• Okay, that ruined Hinduism for me as a being only a silly but benign religion — now someone ruin Jainism for me as far as causing human deaths, probably unintentionally (8-day fast? no insect control on crops?)

  • Why? With around 1billion adherents, the number of incidents is too small to honestly form a negative opinion.

  • I would rather say that visceral reactions are being expressed to a greater degree since Modi was elected. In such an atmosphere, it is easy to give a slant to any kind of news.

    Where do these visceral reactions come from? From these facts: (i) The Indian traditions satisfy all the Islamic-Christian criteria of idolatry (ii) Muslims don’t have a sizable intelligentsia that is prepared to debate multiple points of view. (iii) To academic professors, the developmental (or linear or teleological) view of history is important, so they cannot but see the Indian traditions as grotesque. (Aside: The adjective “grotesque” was used by Immanuel Kant. Modern professors are too politically correct to say “grotesque”. On my part, I am grateful to Kant, as he at least made clear what bothers academic professors!)

    Good point that miniscule numbers are involved here, but is that good enough to wholeheartedly rejoice about? I can’t pretend to know enough about, well anything, but it does seem social animals killing their own kind due to tradition, myth, or metaphor isn’t a best practice. Once these incidents occur, does the rest of the Hindu population explode in moral outrage for people killing people because people killed, ate, or skinned cows like most of the rest of the world does? (maybe they do express such outrage, I don’t know) and also respond by making stronger laws, and by providing “public service announcements” while taking other actions such as applying extreme and perpetual peer pressure so that these sort of obviously not-good murder-death-kill incidents against humans do not happen again? or is it allowed to continue, because many Hindus think, although it is fringe and extreme, maybe those people should not have been killing, eating or skinning cows and maybe they are slightly fuzzy about death as a punishment. It sort of has the same ring as the Charlie Hebdo killings where apologists for Islam blame the victims for their own deaths, albeit, in the case of Hinduism, to a much, much, much, lesser magnitude of an honestly negative outcome.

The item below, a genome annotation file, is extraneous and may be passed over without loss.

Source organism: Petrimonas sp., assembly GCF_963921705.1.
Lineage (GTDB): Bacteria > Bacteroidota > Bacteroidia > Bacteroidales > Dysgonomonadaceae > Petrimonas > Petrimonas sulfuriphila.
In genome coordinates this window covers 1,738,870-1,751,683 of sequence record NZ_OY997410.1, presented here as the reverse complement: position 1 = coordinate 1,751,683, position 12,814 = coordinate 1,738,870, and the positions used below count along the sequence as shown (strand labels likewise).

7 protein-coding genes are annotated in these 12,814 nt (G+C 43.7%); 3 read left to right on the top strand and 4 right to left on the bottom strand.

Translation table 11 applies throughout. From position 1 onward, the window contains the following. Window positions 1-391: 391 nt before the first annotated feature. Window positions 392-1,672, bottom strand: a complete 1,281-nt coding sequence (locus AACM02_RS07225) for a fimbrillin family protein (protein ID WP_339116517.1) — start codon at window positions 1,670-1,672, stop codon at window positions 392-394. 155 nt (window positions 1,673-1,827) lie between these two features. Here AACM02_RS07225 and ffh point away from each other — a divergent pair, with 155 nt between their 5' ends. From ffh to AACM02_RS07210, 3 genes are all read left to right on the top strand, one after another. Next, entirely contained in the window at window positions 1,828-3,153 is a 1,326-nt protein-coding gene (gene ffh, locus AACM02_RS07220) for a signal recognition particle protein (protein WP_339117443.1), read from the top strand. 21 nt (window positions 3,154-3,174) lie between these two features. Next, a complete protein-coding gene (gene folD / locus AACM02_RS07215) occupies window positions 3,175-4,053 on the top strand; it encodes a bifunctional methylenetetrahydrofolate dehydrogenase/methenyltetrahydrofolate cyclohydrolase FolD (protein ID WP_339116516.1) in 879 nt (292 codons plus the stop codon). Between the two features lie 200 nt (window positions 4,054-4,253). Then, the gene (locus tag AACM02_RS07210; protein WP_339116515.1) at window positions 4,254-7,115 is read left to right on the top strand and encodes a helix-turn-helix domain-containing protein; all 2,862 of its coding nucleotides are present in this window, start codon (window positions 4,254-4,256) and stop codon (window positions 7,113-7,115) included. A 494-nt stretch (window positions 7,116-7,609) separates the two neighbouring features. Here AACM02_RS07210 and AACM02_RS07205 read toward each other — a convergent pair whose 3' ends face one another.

• I don’t want to offend anyone’s faith.

    Can we skip the burger. And just go with the bacon?

  • Exactly, a judicious knowledge of Levitical dietary requirements applies here.

  • I certainly don’t hold it against Hinduism unless there is something in their scriptures to justify or encourage the violence.

  • From what I remember of my Bible days some of the forbidden animals such as swine and rabbits were a source of trichinosis. Shellfish, too, are a problem if the water is contaminated. The Israelites were good about washing and quarantine. They ruined it by following up with animal sacrifices. Not eating a cow because you think it’s sacred is something else.

  • Because the Vedas are “fundamental” scriptures and allow the eating of beef, a true Hindu “fundamentalist” should be fine with beef-eating.

  • My point, to Arbustin’s comment was, that he was correct in describing a bacon cheeseburger as a “triple whammy” from the Jewish perspective, as Jews are prohibited from eating pork, and combining dairy with beef: “Thou shalt not seethe a kid in its mother’s milk.”

  • Jesus said it isn’t what goes into your mouth but what comes from your heart that can defile you. That’s so true.

    If a mortal Jesus did exist he might have said something like that, because in Biblical days a mortal Jesus would have been taught that the heart was the seat of emotion, moral direction and decision making ability. Then again, it is highly doubtful a mortal Jesus existed and infinitely less probable that a supernatural Jesus existed, at least so improbable that the existence and likelihood of supernatural Jesus would be indistinguishable from zero. Since Jesus is likely just myth and metaphor, that literally means mythical Jesus was brainless.